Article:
Journal of Arts & Ideas, no. 25-26 (Dec 1993) p. 127.

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Re-writing History in the Brahmin's Shadow

Caste and the Modern Historical Imagination

DV: Geetha

XTV. Origin is the goal. (Karl Kraus, V/orte in Versen, Vol. I)

History is the subject of a structure whose site is not homogeneous empty time, but time filled by the presence of the now. Thus, to Robespierre ancient Rome was a past charged with the time of the now which he blasted out of the continuum of history. The French Revolution viewed itself as Rome reincarnate. It evoked ancient Rome the way fashion evokes costumes of the past. Fashion has a flair for the topical, no matter where it stirs in the thickets of long ago; it is a tiger's leap into the past. This jump, however, takes place in an arena where the ruling class gives the commands. The same leap in the open air of history is the dialectical one, which is how Marx understood the revolution.

Walter Benjamin, Theses on the Philosophy of History' (Illuminations, p. 263)

One's own discourse and one's own voice, although bom of another or dynamically stimulated by another, will sooner or later liberate themselves from the authority of the other's discourse.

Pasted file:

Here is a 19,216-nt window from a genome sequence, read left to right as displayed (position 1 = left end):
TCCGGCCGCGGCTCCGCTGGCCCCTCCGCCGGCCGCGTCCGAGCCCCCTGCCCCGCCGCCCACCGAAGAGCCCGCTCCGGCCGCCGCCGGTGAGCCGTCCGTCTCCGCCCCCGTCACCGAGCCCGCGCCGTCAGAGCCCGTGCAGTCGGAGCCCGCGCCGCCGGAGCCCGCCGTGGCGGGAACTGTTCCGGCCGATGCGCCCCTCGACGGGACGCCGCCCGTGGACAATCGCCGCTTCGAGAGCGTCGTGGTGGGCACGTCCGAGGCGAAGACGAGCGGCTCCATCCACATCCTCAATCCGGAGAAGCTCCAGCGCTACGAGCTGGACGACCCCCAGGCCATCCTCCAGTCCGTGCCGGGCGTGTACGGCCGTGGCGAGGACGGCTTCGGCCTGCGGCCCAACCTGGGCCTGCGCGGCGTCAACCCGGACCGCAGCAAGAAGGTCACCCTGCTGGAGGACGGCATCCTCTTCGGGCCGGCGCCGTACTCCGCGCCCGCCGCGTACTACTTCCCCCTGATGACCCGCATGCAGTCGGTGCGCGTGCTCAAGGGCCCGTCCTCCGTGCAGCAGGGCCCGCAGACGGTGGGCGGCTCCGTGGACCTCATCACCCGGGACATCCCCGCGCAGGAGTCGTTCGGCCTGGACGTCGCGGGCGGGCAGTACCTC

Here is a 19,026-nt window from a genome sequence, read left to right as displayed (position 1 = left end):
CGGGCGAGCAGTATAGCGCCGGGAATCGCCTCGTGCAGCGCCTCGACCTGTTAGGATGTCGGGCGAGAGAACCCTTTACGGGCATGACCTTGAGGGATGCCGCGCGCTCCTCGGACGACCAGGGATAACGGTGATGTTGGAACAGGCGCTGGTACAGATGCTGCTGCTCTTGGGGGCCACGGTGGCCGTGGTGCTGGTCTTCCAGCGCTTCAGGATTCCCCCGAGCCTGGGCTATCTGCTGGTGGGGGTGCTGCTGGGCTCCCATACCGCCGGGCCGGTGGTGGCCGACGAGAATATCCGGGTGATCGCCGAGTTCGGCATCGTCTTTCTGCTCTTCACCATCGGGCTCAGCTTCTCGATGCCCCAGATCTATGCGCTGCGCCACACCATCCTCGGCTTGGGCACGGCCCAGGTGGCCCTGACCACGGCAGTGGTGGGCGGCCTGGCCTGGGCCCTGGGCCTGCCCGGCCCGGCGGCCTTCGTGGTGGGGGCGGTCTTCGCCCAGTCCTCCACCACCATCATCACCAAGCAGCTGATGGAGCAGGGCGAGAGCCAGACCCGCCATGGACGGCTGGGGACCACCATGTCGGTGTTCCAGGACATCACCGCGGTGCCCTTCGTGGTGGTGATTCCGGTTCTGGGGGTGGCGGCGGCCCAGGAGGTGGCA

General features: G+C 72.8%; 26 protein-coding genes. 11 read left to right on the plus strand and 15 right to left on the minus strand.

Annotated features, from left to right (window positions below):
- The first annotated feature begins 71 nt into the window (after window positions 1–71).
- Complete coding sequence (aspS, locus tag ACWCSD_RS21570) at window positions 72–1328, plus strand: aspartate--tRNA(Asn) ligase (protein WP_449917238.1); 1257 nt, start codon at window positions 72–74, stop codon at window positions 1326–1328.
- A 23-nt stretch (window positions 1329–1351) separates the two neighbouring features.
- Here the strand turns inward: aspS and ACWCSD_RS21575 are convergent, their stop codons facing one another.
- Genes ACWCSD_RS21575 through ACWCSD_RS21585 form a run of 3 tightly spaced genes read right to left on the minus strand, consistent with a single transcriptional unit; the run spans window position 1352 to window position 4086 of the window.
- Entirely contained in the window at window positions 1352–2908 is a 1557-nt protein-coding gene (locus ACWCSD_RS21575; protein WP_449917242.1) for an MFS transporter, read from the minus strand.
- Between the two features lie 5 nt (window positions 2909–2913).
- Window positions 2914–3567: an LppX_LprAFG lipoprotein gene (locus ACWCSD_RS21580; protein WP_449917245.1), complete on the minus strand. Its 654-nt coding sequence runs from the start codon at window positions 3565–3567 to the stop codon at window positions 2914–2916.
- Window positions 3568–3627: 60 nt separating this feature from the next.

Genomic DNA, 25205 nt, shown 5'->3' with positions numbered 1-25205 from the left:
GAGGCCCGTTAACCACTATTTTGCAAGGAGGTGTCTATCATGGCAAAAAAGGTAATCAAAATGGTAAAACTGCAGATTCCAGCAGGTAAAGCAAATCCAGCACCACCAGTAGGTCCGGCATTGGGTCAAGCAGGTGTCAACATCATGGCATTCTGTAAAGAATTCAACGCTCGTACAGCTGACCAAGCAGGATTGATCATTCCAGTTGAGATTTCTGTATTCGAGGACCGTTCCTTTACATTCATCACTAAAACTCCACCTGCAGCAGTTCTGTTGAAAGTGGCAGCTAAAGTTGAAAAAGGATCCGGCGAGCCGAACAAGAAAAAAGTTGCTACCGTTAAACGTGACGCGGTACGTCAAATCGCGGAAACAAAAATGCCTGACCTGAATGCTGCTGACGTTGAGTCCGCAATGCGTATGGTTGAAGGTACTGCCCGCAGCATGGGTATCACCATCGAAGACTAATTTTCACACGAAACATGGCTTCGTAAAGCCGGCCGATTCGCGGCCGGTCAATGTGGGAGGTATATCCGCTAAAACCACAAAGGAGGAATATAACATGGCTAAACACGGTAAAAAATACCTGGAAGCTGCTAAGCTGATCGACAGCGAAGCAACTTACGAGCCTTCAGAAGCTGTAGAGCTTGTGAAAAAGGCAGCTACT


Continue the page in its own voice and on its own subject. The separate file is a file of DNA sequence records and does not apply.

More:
M.M. Bakhtin, The Dialogic Imagination (p. 348)

Among the many published tracts of Ayothidas Pandithar, an early dalit-Buddhist scholar from the Tamil country who lived and worked through the last quarter of the previous century and the early decades of our own, is one on the famed Thiruvalluvar—author of Thirukural, a pre-Christian Tamil text that has, for nearly a century now, been considered the pre-eminent social and cultural text of the Tamils. In his little monograph—published in the 1920s—on the long departed poet, Ayothidas attempts to unravel a delicate biographical mystery. He observes that

Numbers 25-26

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